The next financial crisis: A collapse of the mortgage system

The U.S. mortgage finance system could collapse if the Federal Reserve doesn’t step in with emergency loans to offset a coming wave of missed payments from borrowers crippled by the coronavirus pandemic.

The Federal Reserve building. | J. David Ake/AP Photo

Congress did not include relief for the mortgage industry in its $2 trillion rescue package — even as lawmakers required mortgage companies to allow homeowners up to a year’s delay in making payments on federally backed loans.

When individuals stop making payments on their home mortgages, the companies that handle the loans and process those payments, so-called mortgage servicers, are still on the hook: They’re legally obligated to keep sending money to insurers and investors in mortgage-backed securities, the giant bundles of home loans that are packaged and sold on the securities markets.

Now industry executives and regulators are worried that Congress’s generosity toward homeowners could wipe out those companies, causing investors not to get paid and potentially bankrupting the entire mortgage finance system — a domino effect that would make it much harder for borrowers to access credit to buy homes.

Housing lobbyists sounded the alarm to Senate staff about the potential danger, but the sheer scale of the rescue bill and the focus on communicating the industry’s other big concerns — such as the details of how long mortgages would be suspended — meant their warnings were unheeded in the rush to finish the massive legislation.

Yet while the final bill allocates $454 billion for the Treasury Department to support the Federal Reserve’s emergency lending programs, including for large corporations, there is no overt requirement for lending to mortgage companies, despite a weeklong lobbying push by the industry.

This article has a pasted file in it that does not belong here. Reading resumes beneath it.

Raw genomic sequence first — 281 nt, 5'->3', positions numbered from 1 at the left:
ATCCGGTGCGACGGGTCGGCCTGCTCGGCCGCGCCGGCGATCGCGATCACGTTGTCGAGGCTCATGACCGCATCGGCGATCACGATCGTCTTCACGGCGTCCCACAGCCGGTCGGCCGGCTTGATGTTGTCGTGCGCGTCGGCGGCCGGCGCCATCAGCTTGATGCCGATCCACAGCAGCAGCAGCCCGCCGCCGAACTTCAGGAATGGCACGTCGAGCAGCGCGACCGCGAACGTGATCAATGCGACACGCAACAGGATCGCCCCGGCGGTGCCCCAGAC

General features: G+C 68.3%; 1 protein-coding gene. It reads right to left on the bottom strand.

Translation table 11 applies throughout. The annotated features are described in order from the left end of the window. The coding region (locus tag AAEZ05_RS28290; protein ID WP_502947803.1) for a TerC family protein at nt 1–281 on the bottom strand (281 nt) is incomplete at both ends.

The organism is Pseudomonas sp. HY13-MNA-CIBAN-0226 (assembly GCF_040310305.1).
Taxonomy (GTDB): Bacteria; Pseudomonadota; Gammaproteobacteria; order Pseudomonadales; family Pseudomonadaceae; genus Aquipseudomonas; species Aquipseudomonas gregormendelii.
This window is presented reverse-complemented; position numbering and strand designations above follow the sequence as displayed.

“There was a strong desire on the part of housing lobbyists to have the bill explicitly direct the Fed and Treasury to use some of that money to finance servicing advances,” said Michael Bright, CEO of the Structured Finance Association, which represents 370 financial institutions in the bond market.

Now industry lobbyists are turning their efforts to Trump administration officials.

“We have been in constant contact with many parts of the administration to ensure that they understand the urgency of this liquidity facility being set up,” said Bob Broeksmit, president and CEO of the Mortgage Bankers Association, a trade group.

On Thursday, Treasury Secretary Steven Mnuchin said the Financial Stability Oversight Council — a powerful interagency body that consists of the top financial regulators — is “particularly focused on the liquidity issues that market may have.” Mnuchin said he was establishing a task force to report back to the council on the matter on Monday.

Concerns about liquidity in the mortgage finance system have been building for years, as the companies that service mortgage loans are increasingly nonbanks — which don’t have banks’ access to Fed loans or their strict capital requirements and deposits to fall back on. Banks, which once dominated the business, have steadily pulled back since the 2008 housing market meltdown.